n4propsMeta {CRTSize} | R Documentation |

## Empirical Power and Variance Reduction of an Updated Fixed Effects Meta-Analysis with Binary Outcomes

### Description

This function provides the empirical power/variance reduction of an updated meta-analysis for a vector of the number of clusters to randomize per group and a vector of estimates of the ICC with a binary outcome measured using the (log) relative risk or odds ratio.

### Usage

```
n4propsMeta(data, measure="RR", model="fixed", k, ICC, ICCDistn="unif",
lower=0, upper=0.25, varRed=FALSE, m, sdm, pC, sdpC, iter=1000, alpha=0.05)
```

### Arguments

`data` |
A matrix with completed studies in each row. The first column contains the estimate of the relative risk or odds ratio, the second column contains the 95 % lower limit and the third contains the 95 % upper limit. Note that the variance is estimated from the upper bound of these confidence intervals and risk differences are not permitted. |

`measure` |
Corresponds to the effect measure. Can be one of "RR" or "OR", corresponding to the Relative Risk or Odds Ratio. |

`model` |
One of fixed or random, corresponding to the fixed or random effects meta-analysis models. Note that the random effects model is estimated according to the DerSimonian-Laird estimate of the between-study variance. |

`k` |
A vector of the potential number of clusters to randomize to each of the treatment and control groups. Note that this function assumes an equal allocation to treatment and control group status. |

`ICC` |
A vector of potential values of the ICC, these can be obtained from the literature, pilot studies, etc. |

`ICCDistn` |
The hypothetical distribution of the ICC values. This can be set to "fixed" (note that only one ICC value is accepted for this option), "unif" on the range [lower, upper], "normal", corresponding to the truncated normal distribution (Turner et al, 2004), and "smooth" corresponding to the empirical smoothing option (Rotondi and Donner, 2009). |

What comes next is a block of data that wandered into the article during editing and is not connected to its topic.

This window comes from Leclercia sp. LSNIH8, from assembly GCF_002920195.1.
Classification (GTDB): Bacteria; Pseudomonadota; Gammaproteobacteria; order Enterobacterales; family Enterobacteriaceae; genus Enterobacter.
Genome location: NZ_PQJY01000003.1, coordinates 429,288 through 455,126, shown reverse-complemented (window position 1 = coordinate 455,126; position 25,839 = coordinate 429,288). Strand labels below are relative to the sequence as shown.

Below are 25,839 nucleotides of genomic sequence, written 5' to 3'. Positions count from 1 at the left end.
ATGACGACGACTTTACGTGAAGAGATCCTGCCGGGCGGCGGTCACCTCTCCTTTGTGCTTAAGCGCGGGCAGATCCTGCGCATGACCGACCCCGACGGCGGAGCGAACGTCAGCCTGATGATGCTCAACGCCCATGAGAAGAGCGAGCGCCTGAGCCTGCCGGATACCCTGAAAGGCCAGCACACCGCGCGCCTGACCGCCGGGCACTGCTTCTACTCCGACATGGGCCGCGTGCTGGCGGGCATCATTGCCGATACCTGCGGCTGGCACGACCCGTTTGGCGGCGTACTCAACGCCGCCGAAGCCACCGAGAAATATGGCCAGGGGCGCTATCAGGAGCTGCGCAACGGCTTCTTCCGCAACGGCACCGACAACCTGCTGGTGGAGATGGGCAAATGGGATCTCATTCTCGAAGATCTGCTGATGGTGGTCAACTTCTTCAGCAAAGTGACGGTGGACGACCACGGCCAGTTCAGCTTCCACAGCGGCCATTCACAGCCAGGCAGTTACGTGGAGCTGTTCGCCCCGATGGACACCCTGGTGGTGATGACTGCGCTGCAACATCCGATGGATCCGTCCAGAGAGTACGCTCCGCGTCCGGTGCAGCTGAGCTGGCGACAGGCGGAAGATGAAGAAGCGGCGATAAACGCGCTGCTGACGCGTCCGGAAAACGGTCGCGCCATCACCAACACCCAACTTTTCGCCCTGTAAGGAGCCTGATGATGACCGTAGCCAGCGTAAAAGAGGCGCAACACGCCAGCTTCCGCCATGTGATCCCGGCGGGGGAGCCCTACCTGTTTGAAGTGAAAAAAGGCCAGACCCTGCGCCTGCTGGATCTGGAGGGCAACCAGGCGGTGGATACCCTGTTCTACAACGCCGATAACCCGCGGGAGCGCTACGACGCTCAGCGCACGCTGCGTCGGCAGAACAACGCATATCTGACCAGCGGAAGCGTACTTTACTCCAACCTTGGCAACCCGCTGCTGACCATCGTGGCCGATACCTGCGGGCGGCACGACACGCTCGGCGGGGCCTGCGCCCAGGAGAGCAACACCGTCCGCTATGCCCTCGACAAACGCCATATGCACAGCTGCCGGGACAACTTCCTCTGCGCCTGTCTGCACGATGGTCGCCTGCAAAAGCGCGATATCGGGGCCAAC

`lower` |
The lower bound for the smoothing or unif options. Default value is zero. |

`upper` |
The upper bound for the smoothing or unif options. Default value is 0.25. |

`varRed` |
Logical; If varRed is set to TRUE, the proportionate reduction of variance is displayed for the fixed effects meta-analysis. |

`m` |
The mean cluster size. |

`sdm` |
The standard deviation of the mean cluster size. This adds additional real-world variation in the simulated study, using a normal model for large cluster sizes. |

`pC` |
The anticipated event in the control group. The anticipated treatment event is calculated from the simulated effect size of the preliminary meta-analysis. |

`sdpC` |
The standard deviation of the control rate. This is to generate real-world variation in the simulated study and can be precise or imprecise depending on the investigators preference. |

`iter` |
The number of iterations for each value of k and the ICC. This has a large impact on computational time. Default is 1000. |

`alpha` |
The desired type I error rate for calculation of confidence limits for the meta-analysis model. Note that for simplicity, this function assumes that each of the inputed lower and upper limits are 95 % confidence limits and this cannot be changed. |

### Details